Corroborating this perspective, it was not possible to discuss in this article some aspects present in the structure of the Revista which point to this approximation between South American nations. In particular there is the disseminating logic explained by the journal itself in the Bibliography section, which consisted of a type of report on books that had come to the attention of the editors, the Journals section which consisted of summaries of some periodicals published in America and Europe and finally the Notes section aimed at readers talking about various subjects, especially critical reviews of publications about Revista Americana.

In addition, it also included texts with a more literary character, dealing with everything from the history of literature and literary criticism in a strict sense, to poetry and fiction. Most of these texts contained a concern with disseminating cultural, historical and sociological elements from various nations in South America.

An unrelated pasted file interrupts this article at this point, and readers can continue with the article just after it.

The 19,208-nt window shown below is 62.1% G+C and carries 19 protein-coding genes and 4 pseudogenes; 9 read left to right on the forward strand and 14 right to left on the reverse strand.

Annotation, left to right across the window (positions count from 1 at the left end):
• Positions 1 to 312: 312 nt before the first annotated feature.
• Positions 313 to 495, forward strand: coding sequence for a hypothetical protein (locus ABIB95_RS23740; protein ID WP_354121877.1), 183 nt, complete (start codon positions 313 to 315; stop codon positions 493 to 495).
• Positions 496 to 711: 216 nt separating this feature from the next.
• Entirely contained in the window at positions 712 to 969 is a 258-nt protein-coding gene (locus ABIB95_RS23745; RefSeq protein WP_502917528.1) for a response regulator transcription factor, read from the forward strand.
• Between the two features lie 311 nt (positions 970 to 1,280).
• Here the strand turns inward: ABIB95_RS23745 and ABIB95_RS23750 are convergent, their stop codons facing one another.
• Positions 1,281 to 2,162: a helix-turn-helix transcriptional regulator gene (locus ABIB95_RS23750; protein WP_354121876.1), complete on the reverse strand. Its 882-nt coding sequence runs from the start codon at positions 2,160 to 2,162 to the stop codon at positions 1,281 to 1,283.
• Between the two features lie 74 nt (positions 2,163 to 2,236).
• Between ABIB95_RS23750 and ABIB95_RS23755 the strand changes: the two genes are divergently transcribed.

Another aspect that deserves to be highlighted was the sentiment of Americaness that was emphasized in various approaches present in the Revista which simultaneously to the defense of the patria, territorial integrity and national sovereignty, projected the defense of an American ideal, especially in articles that dealt with diplomatic issues.

Various history and literary criticism texts had the clear function of informing the journal's readers about various cultural manifestation in South America, especially those of Brazil and Argentina, though Chile, Uruguay and Peru were also highlighted, allowing a greater knowledge of the literature of the 'neighbors,' but equally updating and encouraging reflection the cultural policies present with the aim of valorizing similarities among the above mentioned nations.

It is interesting to note that the valorization of common aspects of South American nations was quite striking. It can be said that the Revista was concerned with highlighted everything that could encourage nations to become closer, associated with the defense of the thesis that America was a continent of peace. The search for an ideal America was the concern of various author involved in the publication project. Thus, its importance for the analysis of the intellectuals who trained South American diplomats, especially Brazilian ones, in the early years of the twentieth century and who served as the foundations for diplomatic action and thought in the following decades.